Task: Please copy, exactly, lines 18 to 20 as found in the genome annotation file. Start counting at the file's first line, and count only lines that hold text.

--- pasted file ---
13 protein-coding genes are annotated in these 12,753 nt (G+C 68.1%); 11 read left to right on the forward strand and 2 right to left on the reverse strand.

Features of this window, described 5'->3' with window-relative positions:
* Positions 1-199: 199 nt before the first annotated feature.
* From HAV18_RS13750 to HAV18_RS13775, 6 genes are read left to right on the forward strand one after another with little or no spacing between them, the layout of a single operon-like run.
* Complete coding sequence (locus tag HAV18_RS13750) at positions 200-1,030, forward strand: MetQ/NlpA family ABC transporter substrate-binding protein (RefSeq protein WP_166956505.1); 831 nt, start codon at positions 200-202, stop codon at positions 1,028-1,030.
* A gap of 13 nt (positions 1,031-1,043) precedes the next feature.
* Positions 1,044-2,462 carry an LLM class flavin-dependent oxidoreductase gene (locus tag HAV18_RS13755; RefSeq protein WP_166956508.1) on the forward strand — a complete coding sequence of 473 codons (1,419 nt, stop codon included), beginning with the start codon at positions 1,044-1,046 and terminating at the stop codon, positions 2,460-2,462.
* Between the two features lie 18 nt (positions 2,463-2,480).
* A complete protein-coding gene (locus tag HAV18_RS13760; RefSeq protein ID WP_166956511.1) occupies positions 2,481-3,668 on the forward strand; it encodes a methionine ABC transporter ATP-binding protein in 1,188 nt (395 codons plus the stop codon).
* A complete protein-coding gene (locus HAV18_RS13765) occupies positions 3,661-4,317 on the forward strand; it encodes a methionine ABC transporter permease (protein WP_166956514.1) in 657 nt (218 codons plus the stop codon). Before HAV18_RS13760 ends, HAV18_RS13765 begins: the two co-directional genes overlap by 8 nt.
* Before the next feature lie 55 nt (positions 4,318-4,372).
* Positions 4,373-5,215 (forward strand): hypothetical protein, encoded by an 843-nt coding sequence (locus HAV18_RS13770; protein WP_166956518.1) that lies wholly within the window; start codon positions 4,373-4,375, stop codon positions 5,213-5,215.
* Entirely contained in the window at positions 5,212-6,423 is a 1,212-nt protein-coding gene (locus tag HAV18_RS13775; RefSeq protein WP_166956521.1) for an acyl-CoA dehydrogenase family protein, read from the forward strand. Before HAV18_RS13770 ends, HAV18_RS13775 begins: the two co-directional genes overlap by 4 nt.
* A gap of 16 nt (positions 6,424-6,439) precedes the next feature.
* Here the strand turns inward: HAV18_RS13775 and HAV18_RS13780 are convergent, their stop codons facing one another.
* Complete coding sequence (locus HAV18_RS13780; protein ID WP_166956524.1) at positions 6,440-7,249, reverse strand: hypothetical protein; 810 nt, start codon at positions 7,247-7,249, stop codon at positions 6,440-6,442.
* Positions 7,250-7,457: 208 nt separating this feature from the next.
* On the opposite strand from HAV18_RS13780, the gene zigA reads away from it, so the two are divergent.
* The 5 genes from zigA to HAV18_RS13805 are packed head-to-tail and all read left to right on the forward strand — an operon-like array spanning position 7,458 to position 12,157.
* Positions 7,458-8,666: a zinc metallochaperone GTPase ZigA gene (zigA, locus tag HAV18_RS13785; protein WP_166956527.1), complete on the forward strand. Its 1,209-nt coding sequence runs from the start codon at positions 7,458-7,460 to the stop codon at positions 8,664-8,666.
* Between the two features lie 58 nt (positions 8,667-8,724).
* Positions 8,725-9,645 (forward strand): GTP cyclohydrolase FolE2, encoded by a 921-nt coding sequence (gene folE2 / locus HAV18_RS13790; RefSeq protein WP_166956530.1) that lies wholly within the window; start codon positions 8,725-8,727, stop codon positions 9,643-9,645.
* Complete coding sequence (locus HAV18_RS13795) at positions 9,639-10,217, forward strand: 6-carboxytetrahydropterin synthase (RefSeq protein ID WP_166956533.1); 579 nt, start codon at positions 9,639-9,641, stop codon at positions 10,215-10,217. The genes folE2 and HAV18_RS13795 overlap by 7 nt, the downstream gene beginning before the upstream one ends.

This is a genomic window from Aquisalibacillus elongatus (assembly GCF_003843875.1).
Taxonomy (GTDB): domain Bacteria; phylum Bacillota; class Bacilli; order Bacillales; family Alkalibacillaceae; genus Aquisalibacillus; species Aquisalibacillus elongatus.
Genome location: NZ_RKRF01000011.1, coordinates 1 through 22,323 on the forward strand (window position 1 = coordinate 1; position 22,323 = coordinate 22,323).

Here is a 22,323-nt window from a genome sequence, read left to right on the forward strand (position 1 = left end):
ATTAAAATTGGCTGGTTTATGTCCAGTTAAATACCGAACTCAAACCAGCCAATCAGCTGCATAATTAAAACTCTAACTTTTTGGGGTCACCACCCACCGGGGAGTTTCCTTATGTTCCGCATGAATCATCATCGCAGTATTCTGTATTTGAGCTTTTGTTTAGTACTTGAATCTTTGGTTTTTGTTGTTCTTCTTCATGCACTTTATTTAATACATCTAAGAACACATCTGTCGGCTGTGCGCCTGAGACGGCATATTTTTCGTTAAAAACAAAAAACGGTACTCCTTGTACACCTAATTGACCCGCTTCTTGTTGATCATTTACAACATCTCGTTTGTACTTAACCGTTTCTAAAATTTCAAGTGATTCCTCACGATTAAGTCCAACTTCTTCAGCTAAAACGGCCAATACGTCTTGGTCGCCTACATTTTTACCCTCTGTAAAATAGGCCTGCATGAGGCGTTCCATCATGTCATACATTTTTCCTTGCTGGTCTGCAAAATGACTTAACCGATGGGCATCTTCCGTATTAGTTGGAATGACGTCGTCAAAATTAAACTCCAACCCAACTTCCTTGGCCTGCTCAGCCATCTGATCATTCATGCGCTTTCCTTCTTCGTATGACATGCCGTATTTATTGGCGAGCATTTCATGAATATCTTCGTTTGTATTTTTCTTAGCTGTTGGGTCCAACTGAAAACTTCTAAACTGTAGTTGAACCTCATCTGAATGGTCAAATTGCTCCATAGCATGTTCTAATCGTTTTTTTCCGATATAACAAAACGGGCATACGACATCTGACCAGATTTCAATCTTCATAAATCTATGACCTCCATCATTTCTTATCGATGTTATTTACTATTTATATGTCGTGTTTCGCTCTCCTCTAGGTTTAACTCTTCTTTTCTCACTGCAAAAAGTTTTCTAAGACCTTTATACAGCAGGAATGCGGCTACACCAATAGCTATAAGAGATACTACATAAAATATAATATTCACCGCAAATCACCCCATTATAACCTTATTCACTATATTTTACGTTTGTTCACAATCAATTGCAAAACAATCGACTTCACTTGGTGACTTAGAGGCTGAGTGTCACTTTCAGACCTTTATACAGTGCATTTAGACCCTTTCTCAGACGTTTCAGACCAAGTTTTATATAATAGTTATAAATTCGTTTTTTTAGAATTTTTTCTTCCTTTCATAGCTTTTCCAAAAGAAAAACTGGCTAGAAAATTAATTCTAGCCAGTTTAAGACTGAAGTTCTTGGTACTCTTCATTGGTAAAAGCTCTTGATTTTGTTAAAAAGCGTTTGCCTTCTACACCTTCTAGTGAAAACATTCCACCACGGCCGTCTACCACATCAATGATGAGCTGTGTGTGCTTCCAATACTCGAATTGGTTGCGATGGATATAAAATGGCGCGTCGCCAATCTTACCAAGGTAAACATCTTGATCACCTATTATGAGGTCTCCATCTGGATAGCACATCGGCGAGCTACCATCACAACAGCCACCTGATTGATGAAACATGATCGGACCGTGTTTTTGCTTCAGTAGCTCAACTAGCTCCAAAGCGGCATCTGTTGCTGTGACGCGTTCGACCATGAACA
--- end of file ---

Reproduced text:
* On the opposite strand from HAV18_RS13780, the gene zigA reads away from it, so the two are divergent.
* The 5 genes from zigA to HAV18_RS13805 are packed head-to-tail and all read left to right on the forward strand — an operon-like array spanning position 7,458 to position 12,157.
* Positions 7,458-8,666: a zinc metallochaperone GTPase ZigA gene (zigA, locus tag HAV18_RS13785; protein WP_166956527.1), complete on the forward strand. Its 1,209-nt coding sequence runs from the start codon at positions 7,458-7,460 to the stop codon at positions 8,664-8,666.